The new board set out an ambitious plan to build four new neighbourhoods – Mission Park, Braeside, Grandin Park and Sturgeon Heights – and took a direct role in buying, selling and servicing these lands. This work saw St. Albert balloon to about 5,200 people by 1962, Black Robe’s Vision reports – almost five times the number there were when Veness first took office.
It also marked a shift in the role of the mayor, Plain said. Prior to this, mayors were unpaid volunteers and had maybe one or two permanent employees. Veness’s heavy workload prompted him to call for the mayor to be a paid position – a change residents agreed to in 1966 – and lead to the creation of a more expansive administrative staff.
Veness’s later years in office were chaotic. The town effectively went broke in 1962, prompting a formal inspection by Municipal Affairs and the complete takeover of the town’s finances by the province for six years.
Veness was re-elected in 1964, but a citizens’ group led by future mayor Ray M. Gibbon protested the numerous delays and insecure ballots at the polls and challenged the election in court. The judge ruled the election invalid and tossed Veness and three councillors out of office in February 1965, leaving St. Albert, for a few days, without an elected government.
John de Bruijn stepped in as interim mayor until the election of Richard S. Fowler later that year.
Gibbon and Richard Fowler would serve as St. Albert’s mayors for much of the 1960s through 1980s.
Margaret Plain, who served on council with Gibbon and is married to Richard, recalled Gibbon as a “a spit-and-polish ex-Navy guy” whose shoes always shone and military-cut hair was always combed.
Gibbon oversaw the construction of the first Sturgeon hospital and the green belt that now contains Anthony Henday Drive, Richard Plain said.
Fowler commissioned St. Albert Place and became an MLA, solicitor general and provincial court judge.
“He had the classic appearance of a mayor,” Richard Plain said, being well filled-out with a deep voice, and knew the community inside and out.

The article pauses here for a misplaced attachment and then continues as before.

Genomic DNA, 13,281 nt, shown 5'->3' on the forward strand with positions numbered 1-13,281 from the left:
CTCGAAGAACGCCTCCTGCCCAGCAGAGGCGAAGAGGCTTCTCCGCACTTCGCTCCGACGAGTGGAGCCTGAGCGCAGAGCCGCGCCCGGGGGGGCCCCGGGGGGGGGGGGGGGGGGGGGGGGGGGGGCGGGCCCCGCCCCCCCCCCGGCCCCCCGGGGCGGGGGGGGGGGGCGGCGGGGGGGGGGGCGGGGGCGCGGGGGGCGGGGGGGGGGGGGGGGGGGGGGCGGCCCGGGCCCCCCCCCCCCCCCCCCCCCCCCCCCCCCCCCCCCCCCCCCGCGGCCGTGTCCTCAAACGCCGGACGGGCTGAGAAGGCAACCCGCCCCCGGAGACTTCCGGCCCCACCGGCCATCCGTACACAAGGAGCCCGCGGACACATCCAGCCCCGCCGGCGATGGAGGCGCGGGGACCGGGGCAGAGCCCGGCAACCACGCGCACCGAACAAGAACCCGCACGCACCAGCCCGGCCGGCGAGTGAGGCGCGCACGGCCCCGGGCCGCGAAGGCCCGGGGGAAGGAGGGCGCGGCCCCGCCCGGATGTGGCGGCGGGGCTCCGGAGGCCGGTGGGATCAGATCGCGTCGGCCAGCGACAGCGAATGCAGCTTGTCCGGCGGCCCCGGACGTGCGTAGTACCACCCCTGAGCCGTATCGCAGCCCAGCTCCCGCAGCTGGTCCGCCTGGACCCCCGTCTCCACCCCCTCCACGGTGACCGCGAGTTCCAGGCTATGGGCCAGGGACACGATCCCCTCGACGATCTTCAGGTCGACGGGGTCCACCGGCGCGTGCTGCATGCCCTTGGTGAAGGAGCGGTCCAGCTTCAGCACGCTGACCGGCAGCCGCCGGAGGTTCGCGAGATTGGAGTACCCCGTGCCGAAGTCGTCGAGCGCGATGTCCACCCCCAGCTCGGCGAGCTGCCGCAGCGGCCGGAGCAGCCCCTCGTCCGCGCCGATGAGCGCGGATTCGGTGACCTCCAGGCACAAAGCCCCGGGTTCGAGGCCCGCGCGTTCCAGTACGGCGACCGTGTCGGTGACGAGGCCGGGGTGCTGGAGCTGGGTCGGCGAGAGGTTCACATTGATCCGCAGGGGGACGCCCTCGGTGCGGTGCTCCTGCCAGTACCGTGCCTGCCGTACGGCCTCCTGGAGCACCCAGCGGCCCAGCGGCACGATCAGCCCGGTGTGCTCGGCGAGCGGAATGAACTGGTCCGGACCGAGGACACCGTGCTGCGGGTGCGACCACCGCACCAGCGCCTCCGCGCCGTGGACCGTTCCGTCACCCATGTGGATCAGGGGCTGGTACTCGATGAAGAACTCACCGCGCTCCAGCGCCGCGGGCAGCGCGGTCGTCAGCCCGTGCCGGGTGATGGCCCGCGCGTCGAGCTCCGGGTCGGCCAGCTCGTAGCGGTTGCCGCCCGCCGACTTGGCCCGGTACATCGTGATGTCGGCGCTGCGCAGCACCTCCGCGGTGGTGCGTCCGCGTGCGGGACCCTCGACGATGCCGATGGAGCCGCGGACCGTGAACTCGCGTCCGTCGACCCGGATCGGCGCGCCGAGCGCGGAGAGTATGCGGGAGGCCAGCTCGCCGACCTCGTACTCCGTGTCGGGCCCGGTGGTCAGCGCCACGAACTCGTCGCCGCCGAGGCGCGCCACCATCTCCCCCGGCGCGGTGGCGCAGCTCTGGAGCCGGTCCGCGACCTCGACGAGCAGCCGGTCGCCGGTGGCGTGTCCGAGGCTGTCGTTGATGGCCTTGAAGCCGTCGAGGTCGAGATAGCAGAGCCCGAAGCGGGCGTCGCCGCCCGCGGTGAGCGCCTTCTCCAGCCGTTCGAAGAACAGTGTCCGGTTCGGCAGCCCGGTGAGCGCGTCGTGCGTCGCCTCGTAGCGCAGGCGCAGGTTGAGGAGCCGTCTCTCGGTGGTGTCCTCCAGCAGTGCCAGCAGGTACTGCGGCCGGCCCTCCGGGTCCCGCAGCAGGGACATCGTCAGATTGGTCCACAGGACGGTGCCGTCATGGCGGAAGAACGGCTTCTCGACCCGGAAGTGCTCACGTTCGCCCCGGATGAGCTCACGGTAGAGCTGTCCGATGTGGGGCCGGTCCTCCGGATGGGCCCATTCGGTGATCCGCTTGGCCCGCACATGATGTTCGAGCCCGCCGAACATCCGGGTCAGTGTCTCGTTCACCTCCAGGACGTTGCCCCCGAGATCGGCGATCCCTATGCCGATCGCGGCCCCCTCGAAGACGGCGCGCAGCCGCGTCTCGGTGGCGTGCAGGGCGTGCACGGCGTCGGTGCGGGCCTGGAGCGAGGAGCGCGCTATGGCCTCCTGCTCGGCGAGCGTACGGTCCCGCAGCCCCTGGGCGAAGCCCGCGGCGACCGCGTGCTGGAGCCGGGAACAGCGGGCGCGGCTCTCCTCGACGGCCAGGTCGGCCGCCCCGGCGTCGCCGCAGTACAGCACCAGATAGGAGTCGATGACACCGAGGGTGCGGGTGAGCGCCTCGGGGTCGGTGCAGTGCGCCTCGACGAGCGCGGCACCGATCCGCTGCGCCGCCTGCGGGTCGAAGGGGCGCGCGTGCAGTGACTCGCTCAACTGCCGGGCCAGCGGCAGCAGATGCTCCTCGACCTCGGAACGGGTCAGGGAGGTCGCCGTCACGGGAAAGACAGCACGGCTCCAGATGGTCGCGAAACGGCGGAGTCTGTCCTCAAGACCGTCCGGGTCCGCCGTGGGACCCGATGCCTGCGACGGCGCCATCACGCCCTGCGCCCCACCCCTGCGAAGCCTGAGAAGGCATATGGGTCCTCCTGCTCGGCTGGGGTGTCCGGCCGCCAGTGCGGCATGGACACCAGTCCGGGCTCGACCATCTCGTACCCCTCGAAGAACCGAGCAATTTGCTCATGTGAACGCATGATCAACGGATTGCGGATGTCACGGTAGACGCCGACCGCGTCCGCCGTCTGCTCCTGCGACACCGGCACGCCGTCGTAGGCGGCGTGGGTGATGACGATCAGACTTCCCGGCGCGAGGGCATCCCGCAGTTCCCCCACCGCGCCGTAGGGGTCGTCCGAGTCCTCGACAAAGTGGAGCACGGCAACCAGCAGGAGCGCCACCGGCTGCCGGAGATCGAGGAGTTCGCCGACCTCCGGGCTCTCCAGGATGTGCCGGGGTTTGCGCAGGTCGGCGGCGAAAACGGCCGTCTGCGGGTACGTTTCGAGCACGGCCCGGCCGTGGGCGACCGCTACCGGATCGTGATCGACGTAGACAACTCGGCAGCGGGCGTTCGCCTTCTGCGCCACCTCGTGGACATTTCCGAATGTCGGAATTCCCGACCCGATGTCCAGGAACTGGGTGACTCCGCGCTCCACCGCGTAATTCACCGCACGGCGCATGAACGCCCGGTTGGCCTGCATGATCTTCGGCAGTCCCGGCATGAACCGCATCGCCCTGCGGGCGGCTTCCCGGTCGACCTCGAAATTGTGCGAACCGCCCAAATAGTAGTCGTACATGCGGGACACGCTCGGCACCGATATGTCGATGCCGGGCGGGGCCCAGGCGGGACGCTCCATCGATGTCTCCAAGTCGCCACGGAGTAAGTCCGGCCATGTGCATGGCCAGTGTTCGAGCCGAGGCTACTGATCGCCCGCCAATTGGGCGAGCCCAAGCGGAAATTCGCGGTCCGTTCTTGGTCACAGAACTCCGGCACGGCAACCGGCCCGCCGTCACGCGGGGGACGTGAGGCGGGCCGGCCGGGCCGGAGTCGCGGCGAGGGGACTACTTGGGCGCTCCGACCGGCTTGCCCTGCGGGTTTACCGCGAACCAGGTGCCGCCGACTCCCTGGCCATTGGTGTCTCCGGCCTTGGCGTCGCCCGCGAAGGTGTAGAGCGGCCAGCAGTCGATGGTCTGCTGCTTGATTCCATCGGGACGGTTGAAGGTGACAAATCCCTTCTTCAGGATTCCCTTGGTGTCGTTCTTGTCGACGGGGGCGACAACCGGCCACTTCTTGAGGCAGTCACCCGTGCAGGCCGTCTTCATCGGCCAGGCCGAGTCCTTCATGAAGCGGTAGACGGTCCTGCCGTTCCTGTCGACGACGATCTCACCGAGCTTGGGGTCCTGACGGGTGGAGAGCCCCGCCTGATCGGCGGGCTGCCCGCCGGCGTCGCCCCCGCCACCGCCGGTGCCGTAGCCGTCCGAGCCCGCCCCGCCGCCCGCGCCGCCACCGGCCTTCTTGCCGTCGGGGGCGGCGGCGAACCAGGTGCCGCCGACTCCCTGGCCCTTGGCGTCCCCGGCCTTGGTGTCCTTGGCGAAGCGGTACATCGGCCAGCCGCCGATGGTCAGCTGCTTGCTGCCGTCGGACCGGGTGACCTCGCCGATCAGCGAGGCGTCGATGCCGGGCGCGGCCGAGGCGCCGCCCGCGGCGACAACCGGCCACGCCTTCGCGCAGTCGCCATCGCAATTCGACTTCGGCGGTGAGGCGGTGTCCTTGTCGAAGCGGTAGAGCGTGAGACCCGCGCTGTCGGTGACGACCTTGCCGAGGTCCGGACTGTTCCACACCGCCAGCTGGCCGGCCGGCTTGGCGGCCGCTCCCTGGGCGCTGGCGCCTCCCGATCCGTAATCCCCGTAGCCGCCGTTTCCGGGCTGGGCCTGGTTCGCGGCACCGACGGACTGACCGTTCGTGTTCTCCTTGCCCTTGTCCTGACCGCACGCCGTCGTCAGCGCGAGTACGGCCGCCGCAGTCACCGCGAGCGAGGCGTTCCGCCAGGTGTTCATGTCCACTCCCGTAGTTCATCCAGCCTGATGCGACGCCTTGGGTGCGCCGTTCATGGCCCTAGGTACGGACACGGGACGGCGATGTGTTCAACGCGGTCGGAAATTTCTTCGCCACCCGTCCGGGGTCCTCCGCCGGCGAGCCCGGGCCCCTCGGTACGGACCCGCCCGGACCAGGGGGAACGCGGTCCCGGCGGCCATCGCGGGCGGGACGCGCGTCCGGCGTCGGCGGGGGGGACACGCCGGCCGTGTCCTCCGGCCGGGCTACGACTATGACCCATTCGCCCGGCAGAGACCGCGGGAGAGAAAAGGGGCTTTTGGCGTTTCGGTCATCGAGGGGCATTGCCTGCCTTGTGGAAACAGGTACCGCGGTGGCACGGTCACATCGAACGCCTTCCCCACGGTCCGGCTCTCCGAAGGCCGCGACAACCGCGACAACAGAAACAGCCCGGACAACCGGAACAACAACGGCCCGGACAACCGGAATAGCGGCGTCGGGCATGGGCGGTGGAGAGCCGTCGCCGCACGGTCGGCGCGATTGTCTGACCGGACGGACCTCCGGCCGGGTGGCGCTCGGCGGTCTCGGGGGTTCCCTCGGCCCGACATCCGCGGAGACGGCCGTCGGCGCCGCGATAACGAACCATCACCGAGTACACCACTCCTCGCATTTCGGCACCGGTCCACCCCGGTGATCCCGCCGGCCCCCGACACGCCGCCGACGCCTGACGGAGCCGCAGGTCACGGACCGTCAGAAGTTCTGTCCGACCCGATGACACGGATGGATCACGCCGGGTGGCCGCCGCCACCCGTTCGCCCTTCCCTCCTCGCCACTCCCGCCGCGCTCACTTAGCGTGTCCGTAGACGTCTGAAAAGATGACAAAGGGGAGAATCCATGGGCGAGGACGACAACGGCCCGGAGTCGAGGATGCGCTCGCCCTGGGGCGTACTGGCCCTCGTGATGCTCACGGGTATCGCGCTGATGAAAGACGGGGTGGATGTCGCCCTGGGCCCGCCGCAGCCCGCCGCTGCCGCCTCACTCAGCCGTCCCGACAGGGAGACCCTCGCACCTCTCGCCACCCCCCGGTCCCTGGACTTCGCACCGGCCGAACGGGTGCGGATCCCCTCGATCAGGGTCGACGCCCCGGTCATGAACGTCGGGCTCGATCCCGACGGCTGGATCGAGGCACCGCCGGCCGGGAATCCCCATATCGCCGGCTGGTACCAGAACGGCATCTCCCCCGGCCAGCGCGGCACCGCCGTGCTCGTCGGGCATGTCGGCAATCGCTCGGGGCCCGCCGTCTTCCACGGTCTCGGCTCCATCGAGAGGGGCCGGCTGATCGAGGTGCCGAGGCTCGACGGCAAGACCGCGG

Fowler was also the first chair of the Alberta Capital Region Wastewater Commission. Plain laughed as he recalled how Fowler, upon hearing about the effectiveness of the group’s treatment plant, impulsively drank a glass of treated sewage from it “and was sick as a dog for about three days afterwards!”
Anita Ratchinsky became St. Albert’s first (and so far only) female mayor in 1989, and oversaw the construction of the city’s clock tower and tourist information centre in her nine years in office. Paul Chalifoux and Plain share credit for getting Servus Place built across their three terms, with Chalifoux commissioning the mayoral chain of office in 2005.
Today, St. Albert’s mayor oversees some 625 employees and 60 police officers, Crouse said – a far cry from the sole secretary of Hebert’s day.
The role of mayor has also evolved, said Plain. Instead of signing cheques or arranging for dead horses to be removed, mayors now focus on policy and governance, leaving administrative tasks to city staff.
What unites all St. Albert’s mayors is a strong commitment to public service and community building, said Plain and Crouse.
“You have to like your people, like your community, and want to make something different,” Plain said.
And once your time in office is done, you get to drive around town and see the industrial parks, arenas and recreation centres you helped create, he continued.
“When you sit back and look at the enjoyment, the participation people are getting out of that, it kind of makes it worthwhile.”